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Landsat 8 Acquires First image : LDCM successful

by Santosh Sharma

As we discussed in our previous post Landsat Data Continuity Mission is the latest workhorse after Landsat EMT+. It was launched on 11th February 2013 from Vandenberg Air Force Base in California.  Landsat 8 has the ability to capture a 185 km swath of Earth and is meant to provide a regional and national scale view of our planet with a full picture of the planet’s surface every 16 days.

Turning on the new satellite instruments the Landsat Data Continuity Mission (LDCM) captured its first images of Earth  at 1:40 p.m. EDT on March 18. This first image shows the meeting of the Great Plains of the USA with the Front Ranges of the Rocky Mountains in Wyoming and Colorado. The natural-color image shows the green coniferous forest of the mountains merging with relative less vegetated brown plains. The cities of Cheyenne, Fort Collins, Loveland, Longmont, Boulder and Denver can be seen from north to south.

First image acquired by Landsat Data Continuity Mission(LDCM) showing Fort Collins area and the Horsetooth Reservoir. Courtesy: USGS/NASA Earth Observatory

Above  natural color image showsthe landscape in the colors our eyes would see, but LDCM sensors also have the ability to see wavelengths of light that our eyes cannot see. LDCM captures eleven spectral bands within the electromagnetic spectrum, the range of wavelengths of light. OLI collects light reflected from Earth’s surface in nine of these bands. Wavelengths on the shorter side include the visible blue, green, and red bands. Wavelengths on the longer side include the near infrared and shortwave infrared.

Below is the image of the same area with a different band combination:  3 (green), 5 (near infrared), and 7 (short wave infrared 2):

False Color image from LDCM of Fort Collins area showing dark wildfire burn scar from the Galena Fire visible just to the left of the Horsetooth reservoir. Courtesy: USGS/NASA Earth Observatory

LDCM’s second instrument, the Thermal Infrared Sensor (TIRS) detects light emitted from the surface in two even longer wavelengths called the thermal infrared. The intensity of the emitted light at the longer wavelengths measured by TIRS is a function of surface temperature. In the black-and-white image of the first thermal band on TIRS, warmer areas on the surface are brighter while cooler areas are dark. Below is the Black & White image showing the temperature variations in the area:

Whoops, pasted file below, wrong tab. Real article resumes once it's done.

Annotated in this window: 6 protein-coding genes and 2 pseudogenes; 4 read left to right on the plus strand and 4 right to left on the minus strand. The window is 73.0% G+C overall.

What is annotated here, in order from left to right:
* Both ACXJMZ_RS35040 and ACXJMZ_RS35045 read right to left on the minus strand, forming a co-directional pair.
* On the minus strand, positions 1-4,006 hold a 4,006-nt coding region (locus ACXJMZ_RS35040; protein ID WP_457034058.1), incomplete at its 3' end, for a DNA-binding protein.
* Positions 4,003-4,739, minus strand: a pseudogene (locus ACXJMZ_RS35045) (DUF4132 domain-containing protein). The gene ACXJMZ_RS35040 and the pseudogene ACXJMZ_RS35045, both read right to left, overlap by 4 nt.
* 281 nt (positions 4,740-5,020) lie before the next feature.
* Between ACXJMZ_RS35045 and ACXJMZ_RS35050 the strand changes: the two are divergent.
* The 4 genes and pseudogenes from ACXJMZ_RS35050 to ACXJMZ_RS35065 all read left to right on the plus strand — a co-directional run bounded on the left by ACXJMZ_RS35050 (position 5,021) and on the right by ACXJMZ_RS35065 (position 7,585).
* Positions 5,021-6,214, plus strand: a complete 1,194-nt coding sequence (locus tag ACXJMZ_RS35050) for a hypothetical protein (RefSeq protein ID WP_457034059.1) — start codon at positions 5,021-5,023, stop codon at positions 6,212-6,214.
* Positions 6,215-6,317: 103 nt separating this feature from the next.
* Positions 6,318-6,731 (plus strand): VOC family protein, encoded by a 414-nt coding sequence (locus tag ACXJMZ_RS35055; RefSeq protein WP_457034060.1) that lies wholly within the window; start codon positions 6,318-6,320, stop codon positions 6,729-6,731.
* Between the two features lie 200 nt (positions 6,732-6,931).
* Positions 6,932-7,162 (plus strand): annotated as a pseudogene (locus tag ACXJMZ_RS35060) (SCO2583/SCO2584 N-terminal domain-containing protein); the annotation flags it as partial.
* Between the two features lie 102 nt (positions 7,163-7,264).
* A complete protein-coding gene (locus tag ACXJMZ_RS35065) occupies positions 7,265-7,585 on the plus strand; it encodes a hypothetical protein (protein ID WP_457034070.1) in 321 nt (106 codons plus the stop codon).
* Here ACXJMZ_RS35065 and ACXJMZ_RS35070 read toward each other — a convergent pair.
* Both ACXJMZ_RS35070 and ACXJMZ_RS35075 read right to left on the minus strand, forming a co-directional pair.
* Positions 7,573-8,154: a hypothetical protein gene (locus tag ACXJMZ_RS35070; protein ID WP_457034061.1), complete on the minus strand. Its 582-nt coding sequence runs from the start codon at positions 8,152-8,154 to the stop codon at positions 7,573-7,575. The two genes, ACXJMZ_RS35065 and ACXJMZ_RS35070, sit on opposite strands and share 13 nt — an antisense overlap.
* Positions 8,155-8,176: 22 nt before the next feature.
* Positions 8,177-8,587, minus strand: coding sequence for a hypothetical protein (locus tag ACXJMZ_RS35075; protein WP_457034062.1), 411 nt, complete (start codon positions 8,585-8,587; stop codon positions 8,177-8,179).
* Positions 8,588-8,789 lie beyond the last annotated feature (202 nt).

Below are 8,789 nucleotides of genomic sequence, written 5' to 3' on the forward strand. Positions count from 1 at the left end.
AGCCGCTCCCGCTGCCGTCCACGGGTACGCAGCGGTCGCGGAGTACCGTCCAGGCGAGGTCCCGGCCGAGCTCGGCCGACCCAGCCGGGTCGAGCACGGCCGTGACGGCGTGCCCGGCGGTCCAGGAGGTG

This is black-and-white LDCM scene from the first TIRS thermal infrared band. Warmer surfaces appear light gray to white in the thermal image while cooler areas appear dark gray to black. Clouds in the colder upper atmosphere, for instance, appear black against the lighter background of the warmer ground surface. Courtesy: USGS/NASA Earth Observatory


Below diagram illustrates how LDCM’s observations at different wavelengths are combined to create one image.

Credit: NASA’s Goddard Space Flight Center

LDCM’s different bands

Download(32mb) the first LDCM scene in natural color captured on March 18, 2013, the first day that OLI observed Earth from space.

SATPALDA is a privately owned company and a leading provider of satellite imagery and GeoSpatial services to the user community. Established in 2002, SATPALDA has successfully completed wide range of photogrammetric and Remote Sensing Projects.

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